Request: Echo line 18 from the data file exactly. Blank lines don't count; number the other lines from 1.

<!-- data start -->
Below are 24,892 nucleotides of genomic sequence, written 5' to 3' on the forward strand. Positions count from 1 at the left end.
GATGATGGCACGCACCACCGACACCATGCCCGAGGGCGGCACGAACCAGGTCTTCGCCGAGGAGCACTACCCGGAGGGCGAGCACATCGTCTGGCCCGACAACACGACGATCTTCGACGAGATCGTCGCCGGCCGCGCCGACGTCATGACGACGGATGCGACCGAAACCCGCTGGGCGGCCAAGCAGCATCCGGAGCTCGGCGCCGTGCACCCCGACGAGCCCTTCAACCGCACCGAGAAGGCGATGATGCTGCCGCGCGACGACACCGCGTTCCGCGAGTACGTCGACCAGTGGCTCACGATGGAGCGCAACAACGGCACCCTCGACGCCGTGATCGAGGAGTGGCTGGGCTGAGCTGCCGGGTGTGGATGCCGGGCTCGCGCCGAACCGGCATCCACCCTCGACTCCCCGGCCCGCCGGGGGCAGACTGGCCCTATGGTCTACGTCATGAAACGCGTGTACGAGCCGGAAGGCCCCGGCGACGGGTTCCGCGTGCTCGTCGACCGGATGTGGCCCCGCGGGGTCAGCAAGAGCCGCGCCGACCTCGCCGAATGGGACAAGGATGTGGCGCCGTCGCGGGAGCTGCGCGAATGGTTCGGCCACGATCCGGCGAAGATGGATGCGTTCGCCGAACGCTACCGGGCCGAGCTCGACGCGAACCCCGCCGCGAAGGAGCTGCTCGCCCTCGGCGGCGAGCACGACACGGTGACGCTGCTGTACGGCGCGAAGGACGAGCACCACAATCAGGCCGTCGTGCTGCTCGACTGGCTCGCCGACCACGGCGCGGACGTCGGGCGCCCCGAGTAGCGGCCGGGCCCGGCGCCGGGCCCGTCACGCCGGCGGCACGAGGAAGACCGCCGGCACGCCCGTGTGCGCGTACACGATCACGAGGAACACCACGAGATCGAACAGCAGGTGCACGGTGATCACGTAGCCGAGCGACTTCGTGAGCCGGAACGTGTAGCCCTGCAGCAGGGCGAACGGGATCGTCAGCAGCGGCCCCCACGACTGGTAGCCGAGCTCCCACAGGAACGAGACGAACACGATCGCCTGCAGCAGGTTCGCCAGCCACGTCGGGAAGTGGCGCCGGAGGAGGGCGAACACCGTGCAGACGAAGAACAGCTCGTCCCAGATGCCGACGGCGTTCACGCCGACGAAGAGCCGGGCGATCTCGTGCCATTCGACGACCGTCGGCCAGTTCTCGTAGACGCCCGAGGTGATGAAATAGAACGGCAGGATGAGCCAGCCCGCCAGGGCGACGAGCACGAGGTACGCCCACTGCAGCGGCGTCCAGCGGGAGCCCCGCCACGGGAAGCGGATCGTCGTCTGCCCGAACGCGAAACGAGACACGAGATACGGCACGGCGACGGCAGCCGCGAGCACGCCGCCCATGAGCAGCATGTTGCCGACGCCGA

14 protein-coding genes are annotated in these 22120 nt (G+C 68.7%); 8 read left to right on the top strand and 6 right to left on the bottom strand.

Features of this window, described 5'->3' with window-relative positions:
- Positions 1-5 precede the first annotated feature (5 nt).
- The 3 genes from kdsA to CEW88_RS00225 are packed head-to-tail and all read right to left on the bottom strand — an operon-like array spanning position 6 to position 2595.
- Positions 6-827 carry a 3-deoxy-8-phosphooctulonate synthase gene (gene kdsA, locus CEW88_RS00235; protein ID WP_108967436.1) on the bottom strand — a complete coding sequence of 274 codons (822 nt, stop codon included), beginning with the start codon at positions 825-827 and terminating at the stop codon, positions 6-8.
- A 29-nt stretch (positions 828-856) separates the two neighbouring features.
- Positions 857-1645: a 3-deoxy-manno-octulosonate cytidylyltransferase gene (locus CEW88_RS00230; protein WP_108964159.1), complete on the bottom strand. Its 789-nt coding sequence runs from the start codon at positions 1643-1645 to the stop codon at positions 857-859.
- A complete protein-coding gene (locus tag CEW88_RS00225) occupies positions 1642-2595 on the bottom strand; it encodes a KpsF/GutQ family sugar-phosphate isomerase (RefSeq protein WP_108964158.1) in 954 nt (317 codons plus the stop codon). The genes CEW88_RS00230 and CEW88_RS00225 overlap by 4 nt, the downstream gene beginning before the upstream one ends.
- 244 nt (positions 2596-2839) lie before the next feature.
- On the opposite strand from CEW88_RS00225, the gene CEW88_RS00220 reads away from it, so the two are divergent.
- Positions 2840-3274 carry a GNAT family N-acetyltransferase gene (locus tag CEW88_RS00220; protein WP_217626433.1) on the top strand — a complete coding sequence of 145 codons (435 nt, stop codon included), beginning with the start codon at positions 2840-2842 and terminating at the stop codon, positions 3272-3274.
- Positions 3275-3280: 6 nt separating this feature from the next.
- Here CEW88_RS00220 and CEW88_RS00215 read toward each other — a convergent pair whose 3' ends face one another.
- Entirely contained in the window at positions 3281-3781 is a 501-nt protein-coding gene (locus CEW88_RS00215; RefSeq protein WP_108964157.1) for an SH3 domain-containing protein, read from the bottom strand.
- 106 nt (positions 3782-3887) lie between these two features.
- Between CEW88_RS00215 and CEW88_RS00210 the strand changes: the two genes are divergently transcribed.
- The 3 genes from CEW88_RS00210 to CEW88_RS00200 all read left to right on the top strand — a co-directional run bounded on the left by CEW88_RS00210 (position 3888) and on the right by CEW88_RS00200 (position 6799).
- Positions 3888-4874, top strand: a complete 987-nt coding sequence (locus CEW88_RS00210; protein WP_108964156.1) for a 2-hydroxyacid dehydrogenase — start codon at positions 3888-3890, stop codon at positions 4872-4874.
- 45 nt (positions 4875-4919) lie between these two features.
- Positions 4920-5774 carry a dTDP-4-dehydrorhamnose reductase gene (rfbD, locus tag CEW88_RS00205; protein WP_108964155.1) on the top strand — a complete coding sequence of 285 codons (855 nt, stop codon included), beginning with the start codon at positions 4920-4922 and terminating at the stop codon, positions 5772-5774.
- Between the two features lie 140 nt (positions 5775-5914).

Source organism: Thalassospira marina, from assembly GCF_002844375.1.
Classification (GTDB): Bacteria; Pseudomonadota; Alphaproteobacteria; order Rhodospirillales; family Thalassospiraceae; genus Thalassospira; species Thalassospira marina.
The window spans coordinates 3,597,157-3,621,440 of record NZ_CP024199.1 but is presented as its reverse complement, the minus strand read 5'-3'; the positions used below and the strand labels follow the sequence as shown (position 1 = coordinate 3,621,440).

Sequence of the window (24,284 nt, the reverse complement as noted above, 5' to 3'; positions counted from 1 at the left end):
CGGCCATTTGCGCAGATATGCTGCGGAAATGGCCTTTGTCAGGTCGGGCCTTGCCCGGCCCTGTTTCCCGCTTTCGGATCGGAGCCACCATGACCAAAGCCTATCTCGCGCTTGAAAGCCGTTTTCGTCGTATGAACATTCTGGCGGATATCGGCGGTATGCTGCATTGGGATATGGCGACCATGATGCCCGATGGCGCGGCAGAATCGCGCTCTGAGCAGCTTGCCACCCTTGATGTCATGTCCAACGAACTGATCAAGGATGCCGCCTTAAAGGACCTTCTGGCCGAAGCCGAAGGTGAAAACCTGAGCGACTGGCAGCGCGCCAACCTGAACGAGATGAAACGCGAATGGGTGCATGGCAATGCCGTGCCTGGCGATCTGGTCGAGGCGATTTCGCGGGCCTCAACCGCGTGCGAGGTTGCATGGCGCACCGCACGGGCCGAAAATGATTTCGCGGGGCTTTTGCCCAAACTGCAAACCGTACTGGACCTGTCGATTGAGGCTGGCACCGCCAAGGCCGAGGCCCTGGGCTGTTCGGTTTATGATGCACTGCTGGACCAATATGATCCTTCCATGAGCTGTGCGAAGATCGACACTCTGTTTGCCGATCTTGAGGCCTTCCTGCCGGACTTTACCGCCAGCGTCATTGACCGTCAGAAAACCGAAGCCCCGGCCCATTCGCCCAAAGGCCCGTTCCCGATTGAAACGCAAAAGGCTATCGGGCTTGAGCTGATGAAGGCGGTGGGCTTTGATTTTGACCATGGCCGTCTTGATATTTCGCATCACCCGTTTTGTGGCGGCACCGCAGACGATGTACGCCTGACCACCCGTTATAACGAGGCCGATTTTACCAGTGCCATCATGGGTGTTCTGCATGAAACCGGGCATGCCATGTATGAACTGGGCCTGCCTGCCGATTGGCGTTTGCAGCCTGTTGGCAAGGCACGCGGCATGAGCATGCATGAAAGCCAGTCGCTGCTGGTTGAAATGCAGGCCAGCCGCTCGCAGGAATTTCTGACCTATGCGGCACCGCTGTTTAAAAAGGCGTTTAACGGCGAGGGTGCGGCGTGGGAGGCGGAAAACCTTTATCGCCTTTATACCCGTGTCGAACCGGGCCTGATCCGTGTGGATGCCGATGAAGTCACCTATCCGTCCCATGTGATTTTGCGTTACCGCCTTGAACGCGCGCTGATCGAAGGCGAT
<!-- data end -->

- Between CEW88_RS00215 and CEW88_RS00210 the strand changes: the two genes are divergently transcribed.